Automotive beauty can be a subjective and inscrutable thing. But few question the aesthetic allure of French cars from the 1920s and 1930s—their luscious curves stand alone as being among the most transcendent in the four-wheeled world.
French automotive design peaked during a time when carrossiers (custom coachbuilders) served clients by creating one-off bodies and interiors based on rolling chassis supplied by manufacturers like Citroen, Hispano-Suiza, and Voisin. These unique creations were rolling sculptures, offering an entirely bespoke way for wealthy customers to express themselves.
Celebrating that fabled era is L’époque des Carrossiers, a new exhibit at the Mullin Automotive Museum in Oxnard, Calif. Peter Mullin’s lifelong attraction to French cars of the era is well documented in his collection, but his appreciation for the Art Deco movement is particularly notable because it marks the merging of art and science, a crucial moment in history when imaginative design married mechanized production.
Curator Brittanie Kinch traces the era’s pivotal inspirations to the 1925 Arts Decoratifs exhibit in Paris. “While it was a singular show,” she explains, “it had this impetus to create a modern aesthetic for the French. That’s really the legacy of the 1925 show, and that’s what we’re trying to bring to the exhibit: cultural context.”
Though it’s difficult to pluck standouts from this expansive array of automotive art, here are a few favorites from the Mullin Automotive Museum’s newly opened exhibit.
1937 Talbot-Lago T150 C-SS “Teardrop” by Figoni and Falaschi
When asked about his favorite car from the collection, Peter Mullin cites this absolute stunner, a 1937 Talbot-Lago T150 C-SS “Teardrop” by Figoni and Falaschi. Combining fluid aerodynamic design with groundbreaking performance, this Talbot-Lago Teardrop won the inaugural Peninsula Hotel Best of the Best competition (Mullin’s cars have earned two of the three coveted distinctions to date).
Its legendary provenance can be traced back to original Bentley Boy and Bentley chairman Woolf Barnato, and it spent two decades in the United Kingdom before moving stateside. In spite of its delicate lines, a Teardrop managed a third-place finish in the grueling 24 Hours of Le Mans in 1938. This particular example demonstrated extreme functionality when playboy and 1936 Olympic bobsled champion Freddy McEvoy made a $10,000 bet that he could cannonball from Paris to Cannes in under 10 hours (he won, by a 15-minute margin).
These models, of which only 14 were made, rarely go up for sale, but Mullin was able to acquire his Teardrop in 1985. “I think it’s the most gorgeous piece of automotive design ever done.”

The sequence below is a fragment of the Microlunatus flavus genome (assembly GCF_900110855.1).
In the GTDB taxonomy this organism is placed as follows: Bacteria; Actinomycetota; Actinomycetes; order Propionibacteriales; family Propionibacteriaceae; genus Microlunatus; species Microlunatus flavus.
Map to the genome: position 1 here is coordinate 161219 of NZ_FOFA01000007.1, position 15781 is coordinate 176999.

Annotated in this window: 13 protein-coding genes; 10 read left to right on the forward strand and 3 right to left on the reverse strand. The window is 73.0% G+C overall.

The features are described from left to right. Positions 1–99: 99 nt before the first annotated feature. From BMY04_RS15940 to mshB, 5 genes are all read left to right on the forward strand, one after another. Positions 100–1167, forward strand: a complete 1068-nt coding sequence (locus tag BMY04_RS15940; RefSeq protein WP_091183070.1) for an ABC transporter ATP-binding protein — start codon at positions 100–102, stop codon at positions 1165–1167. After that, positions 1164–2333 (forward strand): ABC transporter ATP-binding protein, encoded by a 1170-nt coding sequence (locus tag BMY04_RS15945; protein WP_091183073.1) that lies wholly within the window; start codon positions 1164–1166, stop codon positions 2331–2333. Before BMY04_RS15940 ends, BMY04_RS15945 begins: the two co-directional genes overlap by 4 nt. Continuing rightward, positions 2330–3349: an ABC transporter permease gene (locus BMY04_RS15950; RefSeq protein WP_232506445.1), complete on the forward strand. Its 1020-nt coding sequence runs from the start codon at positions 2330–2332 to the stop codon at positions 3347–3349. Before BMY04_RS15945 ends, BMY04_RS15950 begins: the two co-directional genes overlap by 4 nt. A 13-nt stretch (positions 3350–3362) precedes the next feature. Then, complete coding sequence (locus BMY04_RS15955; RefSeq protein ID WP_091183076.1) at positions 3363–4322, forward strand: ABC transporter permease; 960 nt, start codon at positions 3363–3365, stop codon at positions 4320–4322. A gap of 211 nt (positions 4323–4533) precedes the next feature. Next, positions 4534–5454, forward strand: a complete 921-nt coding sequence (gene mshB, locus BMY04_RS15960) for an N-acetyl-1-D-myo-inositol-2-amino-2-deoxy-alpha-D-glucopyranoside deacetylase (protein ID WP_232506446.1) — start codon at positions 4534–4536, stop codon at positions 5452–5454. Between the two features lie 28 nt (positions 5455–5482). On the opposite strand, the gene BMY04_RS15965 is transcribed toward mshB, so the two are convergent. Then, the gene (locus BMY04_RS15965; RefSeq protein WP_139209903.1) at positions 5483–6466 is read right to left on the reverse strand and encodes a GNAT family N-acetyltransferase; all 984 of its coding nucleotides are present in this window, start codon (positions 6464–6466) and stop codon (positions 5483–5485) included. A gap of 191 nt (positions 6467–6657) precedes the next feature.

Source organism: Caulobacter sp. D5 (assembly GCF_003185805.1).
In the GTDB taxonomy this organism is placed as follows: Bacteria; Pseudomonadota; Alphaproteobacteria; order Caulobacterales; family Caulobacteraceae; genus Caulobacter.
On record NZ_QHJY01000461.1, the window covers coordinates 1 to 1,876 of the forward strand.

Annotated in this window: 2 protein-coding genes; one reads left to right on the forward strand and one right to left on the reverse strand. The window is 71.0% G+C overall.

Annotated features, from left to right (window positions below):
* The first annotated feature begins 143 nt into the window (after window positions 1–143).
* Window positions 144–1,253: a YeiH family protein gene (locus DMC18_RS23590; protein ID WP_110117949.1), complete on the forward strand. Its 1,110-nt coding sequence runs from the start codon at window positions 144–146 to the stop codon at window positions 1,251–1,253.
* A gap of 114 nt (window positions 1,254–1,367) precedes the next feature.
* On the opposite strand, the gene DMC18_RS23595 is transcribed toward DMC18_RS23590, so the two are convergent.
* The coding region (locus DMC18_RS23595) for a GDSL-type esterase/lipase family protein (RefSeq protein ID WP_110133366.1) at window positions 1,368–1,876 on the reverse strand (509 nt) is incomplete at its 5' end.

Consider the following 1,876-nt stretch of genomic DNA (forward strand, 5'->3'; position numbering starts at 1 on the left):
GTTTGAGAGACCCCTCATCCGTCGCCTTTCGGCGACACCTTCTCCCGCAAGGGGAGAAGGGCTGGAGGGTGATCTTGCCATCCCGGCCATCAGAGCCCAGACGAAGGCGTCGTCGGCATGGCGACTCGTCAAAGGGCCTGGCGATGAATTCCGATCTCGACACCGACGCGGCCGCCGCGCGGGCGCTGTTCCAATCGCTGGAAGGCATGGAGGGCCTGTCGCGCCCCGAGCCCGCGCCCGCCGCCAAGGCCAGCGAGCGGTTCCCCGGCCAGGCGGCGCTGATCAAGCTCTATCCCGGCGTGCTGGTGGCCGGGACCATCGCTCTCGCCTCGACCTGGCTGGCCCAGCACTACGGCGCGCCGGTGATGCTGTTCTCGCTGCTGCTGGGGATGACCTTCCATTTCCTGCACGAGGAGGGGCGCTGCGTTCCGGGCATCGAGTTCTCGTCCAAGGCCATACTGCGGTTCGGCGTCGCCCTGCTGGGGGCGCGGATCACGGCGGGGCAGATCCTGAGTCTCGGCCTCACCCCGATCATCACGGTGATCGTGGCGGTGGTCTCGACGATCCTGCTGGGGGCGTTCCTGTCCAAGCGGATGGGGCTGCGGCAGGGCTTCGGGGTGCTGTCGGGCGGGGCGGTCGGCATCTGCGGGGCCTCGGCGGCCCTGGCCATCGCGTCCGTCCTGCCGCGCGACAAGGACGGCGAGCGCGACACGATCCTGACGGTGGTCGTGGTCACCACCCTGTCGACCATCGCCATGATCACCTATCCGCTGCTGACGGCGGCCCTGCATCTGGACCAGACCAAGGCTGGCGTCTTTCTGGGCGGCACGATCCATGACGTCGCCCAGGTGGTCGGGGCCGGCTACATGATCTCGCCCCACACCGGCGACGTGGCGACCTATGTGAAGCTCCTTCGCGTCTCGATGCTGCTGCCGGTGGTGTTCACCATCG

1939 Delahaye Type 165 Cabriolet
The remarkably streamlined shape of this cabriolet, with body by Figoni and Falaschi, was so emblematic of 1930s French design that it represented the nation at the 1939 New York World’s Fair. Shipped without a powerplant because it could not be built in time for the show, the engine-less body was impounded by U.S. Customs when Europe became embroiled in World War II. After trading hands at a public auction and receiving a Cadillac engine, it eventually wound up at a used car lot in Honolulu until it was bought by a military serviceman.
Following his death, it was abandoned by his widow in the 1970s and sold to a tow-truck driver for $1,200. It took four years of negotiation, but Peter Mullin and Jim Hull eventually purchased the car in 1985 and spearheaded a restoration that included the installation of the original 4.5-liter V-12 engine that can be tracked back to Count Hubertus von Doenhoff.
1936 Bugatti Type 57C Atlantic
Arguably one of the most beautiful automotive designs in history, the Bugatti Atlantic was the production version of Jean Bugatti’s Aérolithe Coupe that was unveiled at the 1935 Paris Auto Salon. Though the Atlantic’s novel construction includes an aviation-style riveted spine, the technique was originally employed because welding the Aérolithe’s magnesium-alloy body could set off a difficult-to-extinguish fire. This particular Atlantic was originally delivered to Nathaniel Mayer Victor Rothschild, the third Baron Rothschild, who had the factory install a supercharger, earning it its “SC” designation. Of the four Atlantics built, only two survive in original condition.
1938 Dubonnet Hispano-Suiza H6B ‘Xenia’
The personality behind this bullet-like conveyance was Andre Dubonnet, a Renaissance man who was heir to the Dubonnet aperitif fortune. Credited with five aerial victories in World War I’s “Stork” squadron, Dubonnet later worked with an engineer to patent a four-wheel independent “hyperflex” suspension system that made its way into Alfa Romeo, Fiat, GM, and Delahaye automobiles. Bodied by Jacques Saoutchik, the “Xenia” (highlighted here) was named after Dubonnet’s late wife and began life as a Hispano-Suiza chassis he saw at the 1932 Paris Salon. It became a one-of-a-kind creation penned by aircraft and automotive designer Jean Andreau. Xenia was acquired by Mullin in 2003.
1945 Voisin Type C27 Aérosport Coupe
Only two Voisin Aérosport Coupes were built, and this example was rebodied numerous times before it was restored to its original configuration. Designed by Gabriel Voisin in collaboration with architect André Noël-Noël Telmont, the car was owned by Telmont for a decade following its showings at the 1935 Geneva and Madrid motor shows.
The Coupe subsequently passed through numerous stewards, from the son of painter Moïse Kisling and P47 Thunderbolt pilot Jean Kisling to rally driver and Renault Sport founder Jacques Terramorsi. Following some botched body modifications, Voisin expert Philipp Moch unearthed the original underslung chassis and Aérosport underpinnings and endeavored a two-year restoration process, rebuilding the body based on three period photographs. Mullin purchased the Aérosport from Moch in 2010.